As ecommerce retailers begin to offer flexible shopping experiences across a variety of channels, users’ expectations for convenience in online shopping are increasing. They want to shop on their terms, whenever and wherever they are, regardless of the device or channel. Companies often consider the digital and physical experiences as two very different and discreet experiences. However, customers do not. They expect the physical and online worlds to blend seamlessly.
Shoppers want the ability to go to a physical store to view, pick up, or return products discovered online. In-store pickup is convenient for users when an item is needed quickly or when they want to avoid shipping charges. In addition, seeing accurate and reliable inventory information for nearby stores on an ecommerce site provides the convenience and peace of mind of knowing where to get what you need, right away. Participants in our studies appreciated ecommerce sites that prevented them from wasting time on pointless trips to the store. They praised sites that took this one step further and even facilitated the movement from the web to the store by offering specific details about where items were located in stores or by letting users request that the item be ready when they arrive. Another facet of convenience is helping customers reorder regularly purchased items with little effort or offering capabilities to schedule recurring orders, so they never have to worry about running out of a product they often use. Large players like Amazon and Walmart have identified this opportunity and built it into their offerings.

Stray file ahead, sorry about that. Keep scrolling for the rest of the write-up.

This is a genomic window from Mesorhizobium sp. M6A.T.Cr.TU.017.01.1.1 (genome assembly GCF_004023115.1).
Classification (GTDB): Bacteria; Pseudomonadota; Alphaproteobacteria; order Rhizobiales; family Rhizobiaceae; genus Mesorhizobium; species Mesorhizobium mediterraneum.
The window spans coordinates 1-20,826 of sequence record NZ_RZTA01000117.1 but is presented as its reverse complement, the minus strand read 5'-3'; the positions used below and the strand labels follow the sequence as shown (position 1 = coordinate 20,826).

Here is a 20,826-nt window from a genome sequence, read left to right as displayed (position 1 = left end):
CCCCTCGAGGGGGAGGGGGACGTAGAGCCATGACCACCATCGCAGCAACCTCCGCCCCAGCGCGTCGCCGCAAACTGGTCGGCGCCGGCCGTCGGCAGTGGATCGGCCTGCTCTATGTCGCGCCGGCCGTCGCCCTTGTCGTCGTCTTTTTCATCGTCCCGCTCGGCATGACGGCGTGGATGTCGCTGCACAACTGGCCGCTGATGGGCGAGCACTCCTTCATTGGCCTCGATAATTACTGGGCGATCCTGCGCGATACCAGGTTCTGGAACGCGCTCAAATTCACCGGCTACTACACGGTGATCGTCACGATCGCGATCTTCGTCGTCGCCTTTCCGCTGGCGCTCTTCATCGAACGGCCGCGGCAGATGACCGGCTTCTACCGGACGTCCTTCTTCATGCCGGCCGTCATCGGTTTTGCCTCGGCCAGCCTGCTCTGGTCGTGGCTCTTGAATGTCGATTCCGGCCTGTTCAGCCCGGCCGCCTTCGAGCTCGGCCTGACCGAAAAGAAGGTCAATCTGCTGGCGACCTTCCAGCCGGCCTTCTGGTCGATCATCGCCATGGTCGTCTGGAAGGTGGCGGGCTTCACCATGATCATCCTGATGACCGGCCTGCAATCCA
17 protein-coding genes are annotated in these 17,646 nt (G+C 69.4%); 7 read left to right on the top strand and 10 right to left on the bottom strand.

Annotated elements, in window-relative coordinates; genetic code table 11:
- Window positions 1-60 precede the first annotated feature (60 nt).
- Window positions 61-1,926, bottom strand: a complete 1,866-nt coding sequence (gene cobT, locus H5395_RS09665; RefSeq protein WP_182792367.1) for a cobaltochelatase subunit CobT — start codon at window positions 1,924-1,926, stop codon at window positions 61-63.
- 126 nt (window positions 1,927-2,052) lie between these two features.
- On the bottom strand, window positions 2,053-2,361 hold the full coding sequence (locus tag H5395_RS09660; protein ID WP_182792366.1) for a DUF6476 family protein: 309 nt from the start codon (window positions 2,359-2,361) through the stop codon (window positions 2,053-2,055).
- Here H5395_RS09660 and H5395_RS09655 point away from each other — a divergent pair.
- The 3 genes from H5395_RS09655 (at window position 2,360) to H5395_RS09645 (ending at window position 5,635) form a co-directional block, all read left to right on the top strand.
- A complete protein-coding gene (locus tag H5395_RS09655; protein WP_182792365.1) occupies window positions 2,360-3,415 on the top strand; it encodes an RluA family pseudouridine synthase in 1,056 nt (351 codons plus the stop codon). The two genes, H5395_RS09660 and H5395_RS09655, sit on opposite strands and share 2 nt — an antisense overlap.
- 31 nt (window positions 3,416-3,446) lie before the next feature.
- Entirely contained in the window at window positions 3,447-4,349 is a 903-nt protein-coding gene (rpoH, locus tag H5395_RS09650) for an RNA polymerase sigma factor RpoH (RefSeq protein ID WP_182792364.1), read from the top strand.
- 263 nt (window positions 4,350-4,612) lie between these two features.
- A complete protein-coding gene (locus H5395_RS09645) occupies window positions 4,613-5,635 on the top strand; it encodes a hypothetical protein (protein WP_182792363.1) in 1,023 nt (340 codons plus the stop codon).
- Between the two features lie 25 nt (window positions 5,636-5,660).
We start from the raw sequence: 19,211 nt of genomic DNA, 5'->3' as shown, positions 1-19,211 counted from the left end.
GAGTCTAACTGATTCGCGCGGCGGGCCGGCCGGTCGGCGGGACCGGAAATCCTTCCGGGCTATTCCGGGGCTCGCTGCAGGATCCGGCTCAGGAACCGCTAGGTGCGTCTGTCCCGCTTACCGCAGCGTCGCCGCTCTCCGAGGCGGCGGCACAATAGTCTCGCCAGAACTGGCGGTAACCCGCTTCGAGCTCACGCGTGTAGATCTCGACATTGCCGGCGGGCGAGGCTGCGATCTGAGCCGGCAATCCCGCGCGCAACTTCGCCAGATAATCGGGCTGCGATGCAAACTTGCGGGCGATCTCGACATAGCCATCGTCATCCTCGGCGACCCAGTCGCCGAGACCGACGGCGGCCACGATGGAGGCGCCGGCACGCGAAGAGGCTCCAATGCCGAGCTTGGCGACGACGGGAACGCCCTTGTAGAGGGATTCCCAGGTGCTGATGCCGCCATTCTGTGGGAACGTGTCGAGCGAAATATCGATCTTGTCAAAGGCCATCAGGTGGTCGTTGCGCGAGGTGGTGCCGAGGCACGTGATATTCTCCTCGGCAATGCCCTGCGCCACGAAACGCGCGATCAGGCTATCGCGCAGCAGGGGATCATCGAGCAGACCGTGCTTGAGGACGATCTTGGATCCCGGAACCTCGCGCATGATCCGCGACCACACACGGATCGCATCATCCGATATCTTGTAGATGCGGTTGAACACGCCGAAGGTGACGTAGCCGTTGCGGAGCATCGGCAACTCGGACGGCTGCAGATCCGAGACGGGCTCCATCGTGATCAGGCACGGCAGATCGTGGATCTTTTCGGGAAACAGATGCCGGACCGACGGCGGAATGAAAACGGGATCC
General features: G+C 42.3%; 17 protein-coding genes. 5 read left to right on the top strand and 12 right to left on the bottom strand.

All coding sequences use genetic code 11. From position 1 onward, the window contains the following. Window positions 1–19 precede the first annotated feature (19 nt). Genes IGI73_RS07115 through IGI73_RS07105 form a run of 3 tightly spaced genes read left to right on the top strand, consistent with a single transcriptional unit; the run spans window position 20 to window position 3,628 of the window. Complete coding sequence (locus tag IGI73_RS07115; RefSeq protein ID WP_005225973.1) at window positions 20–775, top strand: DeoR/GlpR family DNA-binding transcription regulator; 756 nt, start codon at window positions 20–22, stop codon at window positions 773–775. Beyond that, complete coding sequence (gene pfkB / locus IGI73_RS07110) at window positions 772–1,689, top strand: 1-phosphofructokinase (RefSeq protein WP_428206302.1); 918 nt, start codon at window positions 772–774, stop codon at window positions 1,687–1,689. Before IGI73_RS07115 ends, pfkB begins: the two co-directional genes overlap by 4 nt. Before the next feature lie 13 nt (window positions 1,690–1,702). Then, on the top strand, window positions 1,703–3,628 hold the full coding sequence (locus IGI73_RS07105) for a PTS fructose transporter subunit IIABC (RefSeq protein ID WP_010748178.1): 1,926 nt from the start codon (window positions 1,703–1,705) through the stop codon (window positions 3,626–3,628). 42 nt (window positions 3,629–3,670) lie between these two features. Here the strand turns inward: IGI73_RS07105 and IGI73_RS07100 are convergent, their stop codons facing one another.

Voice-activated shopping with Alexa, Siri, Google Assistant, and Cortana is a new channel for interaction, but the idea that users can simply tell a device what items to order from their favorite sites takes convenience to a whole new level. Going forward, these technologies have the potential to add to the heightened expectations for convenience.
In the past, ordering online often meant waiting for days or even weeks for the product to be delivered. Not anymore. Amazon has offered quick 2-day shipping for several years, and more recently it started offering same-day delivery, that, in many locations, can be customized by shoppers down to the hour. This is a step outside of the stereotypical “box” of delivery options dependent on third-party shipping providers (like UPS, FedEx, and government postal services).